Qatar wants FIFA talks on logistics of a 48-team World Cup

FIFA President Gianni Infantino will hold talks with Hassan Al-Thawadi, the head of Qatar's Supreme Committee for Delivery and Legacy, the body overseeing organisation of the 2022 tournament, about plans to increase the number of teams at the 2022 World Cup. (AFP)
Updated 15 April 2018
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Qatar wants FIFA talks on logistics of a 48-team World Cup

  • Enlarging the tournament would see the number of games rise from 64 to 80
  • 'We are confident in our ability to deliver a successful World Cup in 2022'

Qatar wants talks with FIFA to discuss the feasibility of increasing the 2022 World Cup to 48 teams after soccer’s governing body expressed interest in enlarging a tournament already having to overcome operational challenges.
The Gulf nation took two days to publicly respond to calls on Thursday from South American football nations to fast-track the jump from 32 to 48 teams at World Cups by four years.
FIFA President Gianni Infantino, who has already secured approval for World Cup expansion from 2026, has said he is receptive to the CONMBEOL request while acknowledging a feasibility study was required.
Qatar’s infrastructure, which is being rapidly developed to cope with the World Cup, will already be stretched by the requirements of staging the Middle East’s first World Cup. Enlarging the tournament would see the number of games rise from 64 to 80.
“Before any decision is taken it is important that discussions are held on the operations and logistics of an increase in size of the tournament in Qatar,” the Qatar World Cup organizing committee said in a statement to The Associated Press on Saturday. “Regardless of the outcome, we are confident in our ability to deliver a successful World Cup in 2022.”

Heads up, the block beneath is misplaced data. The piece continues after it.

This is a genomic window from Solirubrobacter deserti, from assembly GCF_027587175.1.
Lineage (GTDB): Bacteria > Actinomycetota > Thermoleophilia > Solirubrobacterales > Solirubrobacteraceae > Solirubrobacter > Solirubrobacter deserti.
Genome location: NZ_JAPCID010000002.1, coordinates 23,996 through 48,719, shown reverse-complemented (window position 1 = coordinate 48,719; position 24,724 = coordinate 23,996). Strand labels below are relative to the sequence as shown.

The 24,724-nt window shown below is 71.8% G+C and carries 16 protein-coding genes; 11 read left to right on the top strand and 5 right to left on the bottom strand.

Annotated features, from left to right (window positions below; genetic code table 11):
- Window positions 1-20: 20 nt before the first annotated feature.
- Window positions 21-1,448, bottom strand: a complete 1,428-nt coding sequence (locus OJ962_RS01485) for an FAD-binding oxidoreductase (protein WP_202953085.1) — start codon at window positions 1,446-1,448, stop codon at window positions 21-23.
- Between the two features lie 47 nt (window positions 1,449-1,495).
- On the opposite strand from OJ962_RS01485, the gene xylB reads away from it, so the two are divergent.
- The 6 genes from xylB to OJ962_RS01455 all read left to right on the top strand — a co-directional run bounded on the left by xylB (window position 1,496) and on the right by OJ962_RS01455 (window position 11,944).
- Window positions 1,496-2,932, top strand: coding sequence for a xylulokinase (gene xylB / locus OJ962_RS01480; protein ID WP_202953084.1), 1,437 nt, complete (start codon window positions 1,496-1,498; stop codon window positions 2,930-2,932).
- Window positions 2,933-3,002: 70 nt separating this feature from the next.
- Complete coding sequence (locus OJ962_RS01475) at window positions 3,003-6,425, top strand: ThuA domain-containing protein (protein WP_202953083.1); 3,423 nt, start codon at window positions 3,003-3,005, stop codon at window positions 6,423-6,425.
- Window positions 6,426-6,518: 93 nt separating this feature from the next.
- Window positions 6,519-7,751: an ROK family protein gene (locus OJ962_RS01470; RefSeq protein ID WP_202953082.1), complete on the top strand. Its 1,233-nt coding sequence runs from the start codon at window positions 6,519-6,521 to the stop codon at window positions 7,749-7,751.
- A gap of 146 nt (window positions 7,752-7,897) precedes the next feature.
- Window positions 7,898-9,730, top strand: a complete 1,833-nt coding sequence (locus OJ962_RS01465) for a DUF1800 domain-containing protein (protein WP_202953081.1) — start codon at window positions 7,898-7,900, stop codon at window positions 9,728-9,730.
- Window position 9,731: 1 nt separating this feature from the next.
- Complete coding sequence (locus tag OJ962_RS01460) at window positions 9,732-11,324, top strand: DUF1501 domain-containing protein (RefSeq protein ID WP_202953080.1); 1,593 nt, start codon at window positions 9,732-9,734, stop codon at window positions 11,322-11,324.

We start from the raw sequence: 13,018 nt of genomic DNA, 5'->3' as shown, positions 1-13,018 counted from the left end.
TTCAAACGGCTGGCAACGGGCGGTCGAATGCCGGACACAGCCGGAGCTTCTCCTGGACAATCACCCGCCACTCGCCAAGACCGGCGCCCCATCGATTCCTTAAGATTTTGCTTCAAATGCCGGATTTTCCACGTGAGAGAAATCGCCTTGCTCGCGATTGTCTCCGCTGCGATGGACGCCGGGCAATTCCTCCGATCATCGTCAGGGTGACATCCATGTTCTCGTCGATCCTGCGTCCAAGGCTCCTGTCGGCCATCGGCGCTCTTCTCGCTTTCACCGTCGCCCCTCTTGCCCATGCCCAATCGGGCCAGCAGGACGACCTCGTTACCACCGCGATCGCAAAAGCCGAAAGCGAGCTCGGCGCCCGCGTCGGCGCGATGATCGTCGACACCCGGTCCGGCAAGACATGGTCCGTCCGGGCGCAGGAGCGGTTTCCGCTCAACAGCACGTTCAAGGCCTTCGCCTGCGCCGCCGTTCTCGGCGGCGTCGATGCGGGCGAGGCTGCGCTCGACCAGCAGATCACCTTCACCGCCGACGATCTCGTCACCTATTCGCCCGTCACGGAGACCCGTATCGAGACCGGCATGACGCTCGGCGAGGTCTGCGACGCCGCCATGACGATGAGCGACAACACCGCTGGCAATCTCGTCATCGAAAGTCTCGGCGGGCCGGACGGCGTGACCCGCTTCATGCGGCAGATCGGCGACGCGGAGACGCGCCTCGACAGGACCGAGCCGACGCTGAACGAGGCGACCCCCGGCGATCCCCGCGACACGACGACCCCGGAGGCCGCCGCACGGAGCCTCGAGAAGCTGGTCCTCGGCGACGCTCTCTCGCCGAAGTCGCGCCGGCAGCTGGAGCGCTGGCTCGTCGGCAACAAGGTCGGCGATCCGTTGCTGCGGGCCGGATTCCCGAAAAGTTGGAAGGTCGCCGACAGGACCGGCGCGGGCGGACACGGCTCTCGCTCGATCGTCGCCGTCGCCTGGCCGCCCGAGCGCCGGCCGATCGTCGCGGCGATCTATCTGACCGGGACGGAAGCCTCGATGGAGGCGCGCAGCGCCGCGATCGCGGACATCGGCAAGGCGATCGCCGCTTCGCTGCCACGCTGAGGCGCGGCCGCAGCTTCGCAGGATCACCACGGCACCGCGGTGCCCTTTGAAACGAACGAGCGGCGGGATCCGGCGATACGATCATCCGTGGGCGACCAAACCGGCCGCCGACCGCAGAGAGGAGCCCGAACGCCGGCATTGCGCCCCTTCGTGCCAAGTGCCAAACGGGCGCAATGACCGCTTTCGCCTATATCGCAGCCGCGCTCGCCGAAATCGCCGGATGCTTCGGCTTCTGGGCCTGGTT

The tiny desert nation has only eight stadiums planned for the event and expanding the tournament might work only if the additional games are shared in the region.
The tournament is already due to operate on a tight 28-day schedule to minimize the disruption caused to the European season. Rather being staged in the usual June-July slot, the 2022 World Cup was shifted by FIFA to November-December because of the extreme summer heat.
Preparations for the event are being disrupted by the ongoing boycott by neighbors, including Bahrain, Saudi Arabia and the UAE, who severed diplomatic and travel links with Qatar in June 2017.
Kuwait, which retains ties with Qatar, would be a possible option to take on the burden of additional World Cup matches. But bringing another nation into the hosting, or requiring Qatar to build more stadiums, could increase the human rights scrutiny that has dogged it since winning the FIFA vote in 2010.


India and Pakistan ready to renew rivalry in Dubai showdown

Updated 18 September 2018
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India and Pakistan ready to renew rivalry in Dubai showdown

  • India brace for Pakistan after surviving stern test against minnows Hong Kong
  • Usman Shinwari: Any player who performs well in an India-Pakistan match will find his career reaches a new high

DUBAI: As delirium sweeps the UAE ahead of the mouth-watering encounter between arch rivals India and Pakistan in the Asia Cup, it seems one man — at least outwardly — is not as excited as the rest of the country and cricketing fans the world over.
India captain Rohit Sharma played with a straight bat when asked about the biggest clash in world cricket, set to take place today at the Dubai International Cricket Stadium. On his first Asia Cup media outing the 31-year-old seemed unconcerned by the impending showdown with their fiercest opponents, his focus instead on facing Hong Kong, who Sharma and Co. had a big scare against on Tuesday.